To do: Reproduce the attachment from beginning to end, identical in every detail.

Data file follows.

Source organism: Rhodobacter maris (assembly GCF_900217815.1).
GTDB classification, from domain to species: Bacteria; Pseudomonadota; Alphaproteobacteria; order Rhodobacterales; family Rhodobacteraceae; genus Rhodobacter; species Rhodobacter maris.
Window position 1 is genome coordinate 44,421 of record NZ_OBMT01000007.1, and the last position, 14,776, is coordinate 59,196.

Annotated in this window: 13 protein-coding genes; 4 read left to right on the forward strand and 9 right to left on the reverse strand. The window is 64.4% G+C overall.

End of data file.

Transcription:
Source organism: Rhodobacter maris (assembly GCF_900217815.1).
GTDB classification, from domain to species: Bacteria; Pseudomonadota; Alphaproteobacteria; order Rhodobacterales; family Rhodobacteraceae; genus Rhodobacter; species Rhodobacter maris.
Window position 1 is genome coordinate 44,421 of record NZ_OBMT01000007.1, and the last position, 14,776, is coordinate 59,196.

Annotated in this window: 13 protein-coding genes; 4 read left to right on the forward strand and 9 right to left on the reverse strand. The window is 64.4% G+C overall.